Five votes from the minor Basque Nationalist Party are expected to swing a tightly-balanced no-confidence motion against Spain’s center-right prime minister Mariano Rajoy, whose party has been caught up in a kickback scandal.
“Resign, Mr Rajoy. Your time is up,” Pedro Sanchez, the leader of the opposition socialists PSOE, which initiated the motion, told Spain’s parliament during a specially-scheduled debate on Thursday morning, before calling for “democratic renewal”.
As Rajoy’s People’s Party (PP) holds only 134 out of 350 seats in the Congress of Deputies, the lower chamber of the Spanish parliament, the prime minister needs the support of others to survive Friday’s vote, which requires a simple majority.
With the socialists, Catalan parties and upstart leftists Podemos on one side, and liberal Ciudadanos abstaining, the Basque Nationalist Party (PNV) is left as the kingmaker with its handful of representatives.
Both factions have attempted to curry favor with it. Rajoy promised an increase in investment in the north-eastern region in last week’s budget, which the PNV helped to get over the line. Sanchez reassured the Basque nationalists by promising to stick to those spending commitments for the next year.
Multiple media reports circulated in the morning, suggesting that PNV had gone over to the no-confidence side, paving the way for a new socialist-led coalition. The party itself confirmed the decision on Thursday afternoon, leaving Rajoy to fall on his sword and resign himself, or face what looks like an inevitable defeat.
Meanwhile, a bitter debate ranged in the chamber, in which an unapologetic Rajoy, who has led the country since 2011, accused his ousters of “playing Mother Teresa” with corruption accusations in order to worm their way into power.
“Sanchez wants to reach the presidency, but not by winning elections like others,” said Rajoy, noting that PSOE captured a mere 85 seats at the last election in 2016. “Everything loses importance when it comes to your ambition. This is an unhelpful attempt to take advantage of any shortcut to reach power.”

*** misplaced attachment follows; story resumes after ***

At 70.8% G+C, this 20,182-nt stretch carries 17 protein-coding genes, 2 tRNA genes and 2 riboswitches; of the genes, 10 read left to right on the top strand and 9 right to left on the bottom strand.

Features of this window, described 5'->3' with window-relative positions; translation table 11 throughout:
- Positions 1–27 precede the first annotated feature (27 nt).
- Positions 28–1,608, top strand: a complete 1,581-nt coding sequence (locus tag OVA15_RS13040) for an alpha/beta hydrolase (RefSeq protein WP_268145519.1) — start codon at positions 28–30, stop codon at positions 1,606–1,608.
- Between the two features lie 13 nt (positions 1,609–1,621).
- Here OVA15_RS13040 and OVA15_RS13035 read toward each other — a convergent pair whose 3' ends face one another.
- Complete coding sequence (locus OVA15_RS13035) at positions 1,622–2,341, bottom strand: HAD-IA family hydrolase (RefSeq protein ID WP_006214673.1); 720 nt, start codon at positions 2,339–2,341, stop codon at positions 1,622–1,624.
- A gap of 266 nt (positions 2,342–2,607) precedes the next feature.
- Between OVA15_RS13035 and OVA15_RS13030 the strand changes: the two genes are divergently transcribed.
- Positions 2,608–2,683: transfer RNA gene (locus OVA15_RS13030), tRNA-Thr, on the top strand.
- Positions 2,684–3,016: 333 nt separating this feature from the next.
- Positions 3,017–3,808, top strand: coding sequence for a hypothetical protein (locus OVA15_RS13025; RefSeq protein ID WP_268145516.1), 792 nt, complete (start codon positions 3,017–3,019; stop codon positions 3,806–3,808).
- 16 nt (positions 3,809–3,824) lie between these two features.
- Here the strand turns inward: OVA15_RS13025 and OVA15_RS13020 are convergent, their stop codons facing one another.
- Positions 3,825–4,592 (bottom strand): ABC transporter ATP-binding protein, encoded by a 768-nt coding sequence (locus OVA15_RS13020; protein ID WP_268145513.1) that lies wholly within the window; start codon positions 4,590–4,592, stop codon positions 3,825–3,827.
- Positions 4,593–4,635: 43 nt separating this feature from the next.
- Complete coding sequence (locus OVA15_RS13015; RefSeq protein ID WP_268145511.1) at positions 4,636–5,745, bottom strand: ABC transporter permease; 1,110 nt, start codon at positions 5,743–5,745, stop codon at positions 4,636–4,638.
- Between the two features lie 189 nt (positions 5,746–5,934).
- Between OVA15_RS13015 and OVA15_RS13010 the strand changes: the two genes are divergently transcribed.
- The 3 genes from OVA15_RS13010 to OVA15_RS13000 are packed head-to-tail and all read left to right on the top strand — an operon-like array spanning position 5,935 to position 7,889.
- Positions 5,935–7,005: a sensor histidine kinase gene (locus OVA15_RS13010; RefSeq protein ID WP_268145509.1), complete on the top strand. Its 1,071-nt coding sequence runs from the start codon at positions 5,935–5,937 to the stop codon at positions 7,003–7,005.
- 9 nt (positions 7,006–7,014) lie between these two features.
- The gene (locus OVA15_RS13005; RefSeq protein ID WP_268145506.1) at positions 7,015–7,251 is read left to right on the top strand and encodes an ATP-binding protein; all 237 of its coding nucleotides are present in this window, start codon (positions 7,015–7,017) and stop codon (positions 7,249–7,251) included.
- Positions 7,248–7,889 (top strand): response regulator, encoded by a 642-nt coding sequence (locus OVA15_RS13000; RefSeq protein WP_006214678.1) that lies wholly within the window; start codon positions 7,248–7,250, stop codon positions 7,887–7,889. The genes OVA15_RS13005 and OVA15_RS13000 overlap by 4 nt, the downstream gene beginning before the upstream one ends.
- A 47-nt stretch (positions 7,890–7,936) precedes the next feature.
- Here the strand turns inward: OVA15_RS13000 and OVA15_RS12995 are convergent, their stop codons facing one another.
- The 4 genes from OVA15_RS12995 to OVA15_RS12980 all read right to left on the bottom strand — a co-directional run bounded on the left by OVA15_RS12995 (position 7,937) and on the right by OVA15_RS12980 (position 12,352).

Rajoy also defended his party over the corruption indictment that last week saw dozens of former PP officials and backers jailed for money laundering and fraud, for operating a kickbacks-for-contracts scheme between 1999 and 2006. PP itself was fined €240,000 for benefitting from the racket.
The 63-year-old prime minister said that the behavior of individuals was not reflective of the party as a whole, and pointed out numerous scandals in which opposition socialists have recently been embroiled.
While the so-called Gurtel court case served as a pretext for the latest proceedings, PP has been vulnerable to toppling ever since it stitched together a weak coalition following a political deadlock two years ago.
Even if the current motion were to somehow fail, Ciudadanos say they will launch no-confidence proceedings of its own, with the aim of calling a fresh election for autumn, which could produce a more decisive result, and another swing away from the teetering centrist parties.